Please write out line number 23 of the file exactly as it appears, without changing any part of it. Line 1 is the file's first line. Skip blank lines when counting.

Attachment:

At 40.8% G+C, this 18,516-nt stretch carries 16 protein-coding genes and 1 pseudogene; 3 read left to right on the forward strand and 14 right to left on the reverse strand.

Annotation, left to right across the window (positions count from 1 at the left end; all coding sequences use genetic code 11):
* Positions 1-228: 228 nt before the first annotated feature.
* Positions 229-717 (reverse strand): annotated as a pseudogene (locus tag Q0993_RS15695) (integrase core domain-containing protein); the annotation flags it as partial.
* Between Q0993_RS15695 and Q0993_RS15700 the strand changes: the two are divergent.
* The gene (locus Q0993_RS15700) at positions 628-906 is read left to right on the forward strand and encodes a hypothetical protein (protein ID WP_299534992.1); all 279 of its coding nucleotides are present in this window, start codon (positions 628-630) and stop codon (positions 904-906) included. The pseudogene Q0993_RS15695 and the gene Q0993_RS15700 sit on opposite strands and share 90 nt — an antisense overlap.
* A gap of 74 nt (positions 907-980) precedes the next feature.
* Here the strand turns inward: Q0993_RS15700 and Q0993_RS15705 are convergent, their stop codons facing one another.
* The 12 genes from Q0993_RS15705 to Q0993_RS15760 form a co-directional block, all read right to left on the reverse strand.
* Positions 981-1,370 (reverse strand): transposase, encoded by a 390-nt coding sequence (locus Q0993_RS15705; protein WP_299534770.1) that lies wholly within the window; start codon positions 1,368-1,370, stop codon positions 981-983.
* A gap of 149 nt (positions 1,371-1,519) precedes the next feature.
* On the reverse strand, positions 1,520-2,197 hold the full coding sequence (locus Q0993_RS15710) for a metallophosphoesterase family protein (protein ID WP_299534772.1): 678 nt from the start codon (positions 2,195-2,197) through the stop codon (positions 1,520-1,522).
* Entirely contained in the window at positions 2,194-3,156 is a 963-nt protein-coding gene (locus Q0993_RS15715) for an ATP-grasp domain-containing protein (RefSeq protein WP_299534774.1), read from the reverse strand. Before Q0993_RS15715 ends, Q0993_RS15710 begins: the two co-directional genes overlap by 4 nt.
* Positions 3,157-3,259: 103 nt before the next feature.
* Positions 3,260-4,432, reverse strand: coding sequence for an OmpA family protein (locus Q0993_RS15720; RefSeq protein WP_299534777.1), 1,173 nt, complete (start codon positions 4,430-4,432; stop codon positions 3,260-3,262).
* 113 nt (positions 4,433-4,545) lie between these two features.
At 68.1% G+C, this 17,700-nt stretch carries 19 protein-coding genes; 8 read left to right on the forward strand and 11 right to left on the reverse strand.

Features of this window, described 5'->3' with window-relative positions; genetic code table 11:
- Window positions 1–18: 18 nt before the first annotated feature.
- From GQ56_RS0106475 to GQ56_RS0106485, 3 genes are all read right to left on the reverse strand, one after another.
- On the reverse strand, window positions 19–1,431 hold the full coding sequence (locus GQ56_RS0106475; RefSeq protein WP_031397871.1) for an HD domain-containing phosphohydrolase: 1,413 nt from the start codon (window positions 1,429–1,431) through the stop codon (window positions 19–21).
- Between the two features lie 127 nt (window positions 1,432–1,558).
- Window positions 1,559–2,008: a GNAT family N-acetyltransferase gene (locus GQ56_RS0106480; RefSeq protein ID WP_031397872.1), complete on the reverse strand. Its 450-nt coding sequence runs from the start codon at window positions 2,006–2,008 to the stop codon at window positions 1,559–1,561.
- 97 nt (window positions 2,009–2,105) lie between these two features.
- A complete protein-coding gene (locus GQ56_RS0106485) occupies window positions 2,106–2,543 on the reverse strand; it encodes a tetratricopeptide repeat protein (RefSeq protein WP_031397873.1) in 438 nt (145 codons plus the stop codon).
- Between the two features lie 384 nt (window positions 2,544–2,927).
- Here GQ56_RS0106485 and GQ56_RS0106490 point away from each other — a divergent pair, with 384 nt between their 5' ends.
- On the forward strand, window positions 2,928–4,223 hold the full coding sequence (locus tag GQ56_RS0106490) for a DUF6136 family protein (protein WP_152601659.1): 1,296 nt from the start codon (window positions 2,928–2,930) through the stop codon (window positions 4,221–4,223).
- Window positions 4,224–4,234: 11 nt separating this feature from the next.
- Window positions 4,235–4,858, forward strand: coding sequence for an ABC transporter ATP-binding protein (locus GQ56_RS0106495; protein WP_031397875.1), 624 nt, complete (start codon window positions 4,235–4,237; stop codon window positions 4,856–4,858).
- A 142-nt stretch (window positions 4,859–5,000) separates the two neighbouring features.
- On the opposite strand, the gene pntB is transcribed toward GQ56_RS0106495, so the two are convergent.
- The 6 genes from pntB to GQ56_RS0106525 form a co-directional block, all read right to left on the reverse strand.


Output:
- Window positions 1,559–2,008: a GNAT family N-acetyltransferase gene (locus GQ56_RS0106480; RefSeq protein ID WP_031397872.1), complete on the reverse strand. Its 450-nt coding sequence runs from the start codon at window positions 2,006–2,008 to the stop codon at window positions 1,559–1,561.